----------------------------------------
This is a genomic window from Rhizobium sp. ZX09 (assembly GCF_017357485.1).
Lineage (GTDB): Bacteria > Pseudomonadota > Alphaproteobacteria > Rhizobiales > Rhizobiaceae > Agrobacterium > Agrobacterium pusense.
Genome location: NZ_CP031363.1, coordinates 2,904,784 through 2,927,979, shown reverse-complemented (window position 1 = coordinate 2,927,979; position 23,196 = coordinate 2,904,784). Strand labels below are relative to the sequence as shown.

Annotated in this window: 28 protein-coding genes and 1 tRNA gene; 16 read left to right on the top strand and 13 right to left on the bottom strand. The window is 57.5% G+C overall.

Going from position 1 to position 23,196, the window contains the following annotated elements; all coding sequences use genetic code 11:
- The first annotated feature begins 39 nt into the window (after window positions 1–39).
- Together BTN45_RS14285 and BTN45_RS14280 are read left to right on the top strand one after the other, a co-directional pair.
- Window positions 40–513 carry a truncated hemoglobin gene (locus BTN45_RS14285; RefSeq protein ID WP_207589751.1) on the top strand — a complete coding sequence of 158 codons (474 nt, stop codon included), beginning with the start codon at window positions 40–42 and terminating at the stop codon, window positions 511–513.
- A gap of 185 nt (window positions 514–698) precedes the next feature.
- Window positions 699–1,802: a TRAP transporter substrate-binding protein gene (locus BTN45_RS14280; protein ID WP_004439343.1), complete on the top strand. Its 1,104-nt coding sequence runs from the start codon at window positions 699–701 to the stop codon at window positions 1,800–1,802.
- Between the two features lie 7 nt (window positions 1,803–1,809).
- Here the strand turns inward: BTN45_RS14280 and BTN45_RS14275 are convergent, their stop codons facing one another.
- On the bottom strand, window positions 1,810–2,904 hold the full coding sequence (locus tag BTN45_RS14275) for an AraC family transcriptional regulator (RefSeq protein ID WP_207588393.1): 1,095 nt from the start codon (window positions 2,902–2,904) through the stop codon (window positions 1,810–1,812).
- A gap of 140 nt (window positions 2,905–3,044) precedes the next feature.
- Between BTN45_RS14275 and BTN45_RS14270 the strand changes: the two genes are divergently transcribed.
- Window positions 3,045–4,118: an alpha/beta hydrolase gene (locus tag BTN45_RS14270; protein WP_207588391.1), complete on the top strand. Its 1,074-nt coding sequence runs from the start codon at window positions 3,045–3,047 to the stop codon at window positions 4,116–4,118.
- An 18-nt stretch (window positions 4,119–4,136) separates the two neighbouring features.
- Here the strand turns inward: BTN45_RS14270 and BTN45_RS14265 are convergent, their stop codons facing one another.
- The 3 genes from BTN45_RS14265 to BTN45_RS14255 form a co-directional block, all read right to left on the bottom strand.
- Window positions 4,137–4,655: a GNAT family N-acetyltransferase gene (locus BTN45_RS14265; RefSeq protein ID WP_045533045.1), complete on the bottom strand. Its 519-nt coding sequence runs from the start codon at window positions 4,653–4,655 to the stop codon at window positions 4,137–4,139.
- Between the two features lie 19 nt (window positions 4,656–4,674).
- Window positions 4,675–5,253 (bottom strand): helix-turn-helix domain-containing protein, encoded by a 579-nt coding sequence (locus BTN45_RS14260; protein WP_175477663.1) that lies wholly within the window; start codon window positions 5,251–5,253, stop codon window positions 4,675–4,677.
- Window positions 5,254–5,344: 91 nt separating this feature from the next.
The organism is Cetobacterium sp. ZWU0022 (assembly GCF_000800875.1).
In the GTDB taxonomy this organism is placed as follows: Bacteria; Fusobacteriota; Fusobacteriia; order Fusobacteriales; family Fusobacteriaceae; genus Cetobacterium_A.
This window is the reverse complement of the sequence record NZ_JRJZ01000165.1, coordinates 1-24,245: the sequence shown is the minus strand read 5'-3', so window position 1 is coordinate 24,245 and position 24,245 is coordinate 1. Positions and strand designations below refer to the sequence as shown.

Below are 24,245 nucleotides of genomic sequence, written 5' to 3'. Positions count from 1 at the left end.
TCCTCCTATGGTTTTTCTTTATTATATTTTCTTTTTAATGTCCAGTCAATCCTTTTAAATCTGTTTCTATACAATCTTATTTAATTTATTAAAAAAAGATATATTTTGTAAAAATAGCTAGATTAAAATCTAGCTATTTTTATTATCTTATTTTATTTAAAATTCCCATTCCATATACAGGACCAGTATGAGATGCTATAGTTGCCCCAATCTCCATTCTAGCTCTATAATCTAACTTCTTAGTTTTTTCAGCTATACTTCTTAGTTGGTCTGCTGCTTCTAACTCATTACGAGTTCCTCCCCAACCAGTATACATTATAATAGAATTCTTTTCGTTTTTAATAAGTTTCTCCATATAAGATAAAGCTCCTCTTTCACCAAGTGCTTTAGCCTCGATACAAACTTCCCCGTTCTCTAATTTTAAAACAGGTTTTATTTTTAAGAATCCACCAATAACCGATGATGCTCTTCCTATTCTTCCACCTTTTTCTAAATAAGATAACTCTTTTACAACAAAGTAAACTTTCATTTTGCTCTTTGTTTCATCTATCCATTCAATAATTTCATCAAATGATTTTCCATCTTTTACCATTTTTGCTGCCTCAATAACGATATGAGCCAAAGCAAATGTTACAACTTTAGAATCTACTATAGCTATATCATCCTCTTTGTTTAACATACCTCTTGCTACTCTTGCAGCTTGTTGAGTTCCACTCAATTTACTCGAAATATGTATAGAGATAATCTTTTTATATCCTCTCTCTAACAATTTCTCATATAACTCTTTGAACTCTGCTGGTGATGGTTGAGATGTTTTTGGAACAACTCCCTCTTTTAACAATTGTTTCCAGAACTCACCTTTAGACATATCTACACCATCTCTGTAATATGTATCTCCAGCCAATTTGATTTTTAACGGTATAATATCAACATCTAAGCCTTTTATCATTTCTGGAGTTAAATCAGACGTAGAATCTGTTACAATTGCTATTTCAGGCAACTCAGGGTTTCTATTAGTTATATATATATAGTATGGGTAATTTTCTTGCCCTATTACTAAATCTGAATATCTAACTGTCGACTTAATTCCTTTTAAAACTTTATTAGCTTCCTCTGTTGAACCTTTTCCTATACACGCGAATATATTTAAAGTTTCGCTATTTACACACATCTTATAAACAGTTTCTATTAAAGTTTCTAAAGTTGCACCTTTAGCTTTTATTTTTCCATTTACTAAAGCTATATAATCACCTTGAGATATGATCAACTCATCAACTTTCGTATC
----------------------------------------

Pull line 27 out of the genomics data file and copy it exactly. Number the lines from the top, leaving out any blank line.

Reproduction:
Below are 24,245 nucleotides of genomic sequence, written 5' to 3'. Positions count from 1 at the left end.